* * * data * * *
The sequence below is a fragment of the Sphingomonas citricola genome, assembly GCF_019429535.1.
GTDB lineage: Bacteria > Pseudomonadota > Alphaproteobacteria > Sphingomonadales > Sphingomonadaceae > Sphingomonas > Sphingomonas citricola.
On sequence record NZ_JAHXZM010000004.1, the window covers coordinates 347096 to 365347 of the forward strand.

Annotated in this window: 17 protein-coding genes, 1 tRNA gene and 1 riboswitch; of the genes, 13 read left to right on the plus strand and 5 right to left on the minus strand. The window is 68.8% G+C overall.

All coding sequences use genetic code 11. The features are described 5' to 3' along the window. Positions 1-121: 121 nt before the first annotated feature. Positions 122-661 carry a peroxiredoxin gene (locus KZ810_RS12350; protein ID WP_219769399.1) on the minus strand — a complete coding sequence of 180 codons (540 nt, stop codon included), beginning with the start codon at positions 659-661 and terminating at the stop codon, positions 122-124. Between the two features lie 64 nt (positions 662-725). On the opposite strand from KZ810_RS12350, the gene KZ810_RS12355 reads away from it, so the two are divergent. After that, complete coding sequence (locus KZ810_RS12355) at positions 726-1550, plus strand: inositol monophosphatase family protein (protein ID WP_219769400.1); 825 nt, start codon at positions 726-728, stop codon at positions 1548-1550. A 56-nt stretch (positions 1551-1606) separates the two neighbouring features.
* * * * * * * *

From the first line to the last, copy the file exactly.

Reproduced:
The sequence below is a fragment of the Sphingomonas citricola genome, assembly GCF_019429535.1.
GTDB lineage: Bacteria > Pseudomonadota > Alphaproteobacteria > Sphingomonadales > Sphingomonadaceae > Sphingomonas > Sphingomonas citricola.
On sequence record NZ_JAHXZM010000004.1, the window covers coordinates 347096 to 365347 of the forward strand.

Annotated in this window: 17 protein-coding genes, 1 tRNA gene and 1 riboswitch; of the genes, 13 read left to right on the plus strand and 5 right to left on the minus strand. The window is 68.8% G+C overall.

All coding sequences use genetic code 11. The features are described 5' to 3' along the window. Positions 1-121: 121 nt before the first annotated feature. Positions 122-661 carry a peroxiredoxin gene (locus KZ810_RS12350; protein ID WP_219769399.1) on the minus strand — a complete coding sequence of 180 codons (540 nt, stop codon included), beginning with the start codon at positions 659-661 and terminating at the stop codon, positions 122-124. Between the two features lie 64 nt (positions 662-725). On the opposite strand from KZ810_RS12350, the gene KZ810_RS12355 reads away from it, so the two are divergent. After that, complete coding sequence (locus KZ810_RS12355) at positions 726-1550, plus strand: inositol monophosphatase family protein (protein ID WP_219769400.1); 825 nt, start codon at positions 726-728, stop codon at positions 1548-1550. A 56-nt stretch (positions 1551-1606) separates the two neighbouring features.